Wagoner: Aside from some debilitating injuries, it's hard to see how either team has taken a major step back. The Seahawks have lost some good players in free agency, but even those players seemingly already had replacements in place. Nobody does a better job of developing talent than Seattle. The Seahawks still have holes to patch on the offensive line and losing receiver Golden Tate is a blow, so there could be some hope the offense will regress. But the defense makes it all go, and it doesn't look like it's going to lose any of its most prized components. As for the Niners, they are the more likely of the two to take a step back, but it's hard to see them taking enough of one to fall out of the postseason. For most of their key free-agent losses they were able to quickly come up with a replacement as good or better than the player lost, and retaining Anquan Boldin says they are looking to make another run at the Super Bowl. Plus, they will have a fully healthy Michael Crabtree ready for the season. Until proven otherwise, these two teams remain the class of the NFC and probably the NFL.

Weinfuss: The only reason either of them won't make the playoffs in 2014 is because the Cardinals or Rams will take their place. The gap between the top and bottom of the NFC West has closed significantly this offseason, making the West much like the Southeastern Conference in college football; everybody will beat up on each other. It's likely the West, if it's anything like last season, can see three teams in the playoffs -- its champion and the two wild cards. If one of the teams between Seattle and San Francisco were not to make it, it's tough, but I think Seattle might slip. The Seahawks lost a significant part of their defensive line and will be going through a Super Bowl hangover. That's risky to deal with and still make the playoffs. On the other hand, San Francisco will be hungry from losing to Seattle in the NFC Championship Game.

Williamson: I believe these are the two best teams in the NFL. So it's difficult to fathom that either team won't find its way into the playoffs, barring major injuries. Arizona, though, could create an issue for the Seahawks and 49ers. The Cardinals are going to win a lot of games, so both Seattle and San Francisco have to be careful or things could get tricky. In the end, I can see all three teams making the playoffs. This is the reason this division is so intriguing and so fun: Every game is critical. There is just not much room for error. Look at the 49ers last year. They went 12-4, but a 1-2 start hamstrung them. They could never fully recover despite having a great overall regular season. The same intensity will be a factor in 2014 in the NFC West.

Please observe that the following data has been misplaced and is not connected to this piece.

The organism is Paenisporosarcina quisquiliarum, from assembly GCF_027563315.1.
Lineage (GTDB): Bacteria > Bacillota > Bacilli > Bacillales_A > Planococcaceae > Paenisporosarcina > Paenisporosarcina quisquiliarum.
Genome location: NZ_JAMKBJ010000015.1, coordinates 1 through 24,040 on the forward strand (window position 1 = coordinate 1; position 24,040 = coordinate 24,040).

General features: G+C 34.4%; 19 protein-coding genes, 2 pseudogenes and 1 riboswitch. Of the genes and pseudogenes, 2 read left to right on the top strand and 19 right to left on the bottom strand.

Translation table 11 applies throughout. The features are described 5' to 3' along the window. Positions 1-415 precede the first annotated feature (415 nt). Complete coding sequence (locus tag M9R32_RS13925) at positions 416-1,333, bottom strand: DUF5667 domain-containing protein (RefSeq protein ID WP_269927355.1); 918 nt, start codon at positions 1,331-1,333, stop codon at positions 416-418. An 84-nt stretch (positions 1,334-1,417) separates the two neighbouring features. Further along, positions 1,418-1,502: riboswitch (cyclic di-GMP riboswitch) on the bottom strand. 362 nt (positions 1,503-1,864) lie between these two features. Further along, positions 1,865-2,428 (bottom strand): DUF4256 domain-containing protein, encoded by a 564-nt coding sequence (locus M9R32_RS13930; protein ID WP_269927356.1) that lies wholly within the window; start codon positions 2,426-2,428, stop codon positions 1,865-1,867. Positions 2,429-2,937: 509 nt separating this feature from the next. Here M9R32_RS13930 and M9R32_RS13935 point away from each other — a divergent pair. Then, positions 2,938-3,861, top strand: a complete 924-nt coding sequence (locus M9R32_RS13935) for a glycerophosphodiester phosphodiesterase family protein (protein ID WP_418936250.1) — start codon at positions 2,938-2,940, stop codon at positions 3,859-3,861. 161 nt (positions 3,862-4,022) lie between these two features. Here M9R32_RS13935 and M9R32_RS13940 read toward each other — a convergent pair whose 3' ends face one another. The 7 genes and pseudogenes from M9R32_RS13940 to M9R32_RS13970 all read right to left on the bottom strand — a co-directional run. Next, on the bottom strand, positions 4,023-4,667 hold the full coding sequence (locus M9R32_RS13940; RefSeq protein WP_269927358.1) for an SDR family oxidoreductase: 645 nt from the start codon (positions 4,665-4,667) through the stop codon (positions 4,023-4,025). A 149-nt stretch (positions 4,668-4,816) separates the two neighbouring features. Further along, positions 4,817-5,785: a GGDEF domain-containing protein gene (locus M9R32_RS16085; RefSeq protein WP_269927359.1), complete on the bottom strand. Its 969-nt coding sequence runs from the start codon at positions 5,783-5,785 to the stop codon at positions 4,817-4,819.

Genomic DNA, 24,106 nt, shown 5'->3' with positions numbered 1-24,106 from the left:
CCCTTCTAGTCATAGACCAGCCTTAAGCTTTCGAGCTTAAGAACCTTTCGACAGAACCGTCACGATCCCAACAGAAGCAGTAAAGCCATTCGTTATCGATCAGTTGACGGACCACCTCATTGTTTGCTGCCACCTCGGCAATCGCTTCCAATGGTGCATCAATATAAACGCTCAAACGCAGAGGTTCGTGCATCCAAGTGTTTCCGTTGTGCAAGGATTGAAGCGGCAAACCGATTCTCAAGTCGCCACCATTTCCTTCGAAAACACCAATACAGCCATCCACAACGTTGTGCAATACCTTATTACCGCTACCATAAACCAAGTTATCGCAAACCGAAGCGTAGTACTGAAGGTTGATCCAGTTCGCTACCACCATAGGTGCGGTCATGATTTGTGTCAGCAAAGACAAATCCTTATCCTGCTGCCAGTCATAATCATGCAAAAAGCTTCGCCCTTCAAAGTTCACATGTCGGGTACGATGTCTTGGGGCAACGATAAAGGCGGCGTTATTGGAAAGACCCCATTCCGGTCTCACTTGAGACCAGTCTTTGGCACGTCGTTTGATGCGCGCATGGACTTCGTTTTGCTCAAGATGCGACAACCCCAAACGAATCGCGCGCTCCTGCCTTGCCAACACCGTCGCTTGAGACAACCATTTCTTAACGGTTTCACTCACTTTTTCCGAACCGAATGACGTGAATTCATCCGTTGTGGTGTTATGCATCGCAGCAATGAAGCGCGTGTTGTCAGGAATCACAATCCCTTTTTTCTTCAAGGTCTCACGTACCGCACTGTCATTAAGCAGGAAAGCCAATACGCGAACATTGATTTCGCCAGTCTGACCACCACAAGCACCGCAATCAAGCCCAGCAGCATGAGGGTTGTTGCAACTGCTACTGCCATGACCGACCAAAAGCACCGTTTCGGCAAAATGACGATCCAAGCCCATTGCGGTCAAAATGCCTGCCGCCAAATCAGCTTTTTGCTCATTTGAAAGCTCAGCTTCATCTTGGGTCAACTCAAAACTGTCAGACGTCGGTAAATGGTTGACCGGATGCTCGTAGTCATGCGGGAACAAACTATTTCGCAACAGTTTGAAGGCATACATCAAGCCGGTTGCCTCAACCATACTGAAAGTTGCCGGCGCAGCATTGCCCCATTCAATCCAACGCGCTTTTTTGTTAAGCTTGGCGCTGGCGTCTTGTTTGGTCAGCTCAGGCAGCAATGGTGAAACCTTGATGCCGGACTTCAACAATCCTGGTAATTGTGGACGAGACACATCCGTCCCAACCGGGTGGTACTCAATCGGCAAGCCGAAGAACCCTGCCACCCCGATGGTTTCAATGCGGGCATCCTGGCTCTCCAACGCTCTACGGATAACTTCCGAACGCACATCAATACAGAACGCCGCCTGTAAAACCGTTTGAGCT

Third Down

Will Rams quarterback Sam Bradford come back strong from an ACL injury, and what effect will he have on St. Louis having its coveted breakthrough year?


Blount: I think Bradford will be fine as far as the ACL goes, but this is a make-or-break year for him in my view. Bradford was playing pretty well before his injury last year, but the verdict still is out whether he can be an elite quarterback. He enters this season with the best supporting cast he's ever had, but playing in this division with teams that emphasize physical defensive play makes it difficult to show improvement.

Wagoner: All indications from the Rams are that Bradford's rehab is coming along well and he's on schedule to make his return in plenty of time for the start of the regular season. He apparently had a clean tear of the ACL, but he has been rehabbing for a handful of months and should resume throwing soon. Bradford's healthy return means everything to the Rams' chances in 2014. Believe it or not, this is his fifth season in the NFL and, much like the team, this is the time to make some noise. The Rams attempted to open up the offense in the first quarter of 2013 with Bradford to miserable results. They switched to a more run-oriented attack in Week 5 and the offense performed better. Bradford also played better as the run game opened up play-action opportunities in the passing game. It will be interesting to see if the Rams choose to go a bit more balanced with Bradford at the controls or if they continue at the same run-heavy pace they played with backup Kellen Clemens. Either way, Bradford's contract has two years left on it. If he wants a lucrative extension, this is the time to prove he's worth it.

Weinfuss: Short answer, yes, Bradford will come back strong. Just look at how he started in 2013. He was on pace for a massive year statistically before he got hurt. If he can pick up where he left off, Bradford will return with a bang and show he's still one of the better quarterbacks in the league. As we've seen, a top-tier quarterback can be the difference between sitting idle in the standings and having a breakthrough year. With the talent that surrounds the Rams, with tight end Jared Cook, running back Zac Stacy and wide receivers Tavon Austin, Chris Givens and Austin Pettis, among others, Bradford may singlehandedly help close the gap between the Rams and the top of the NFC West.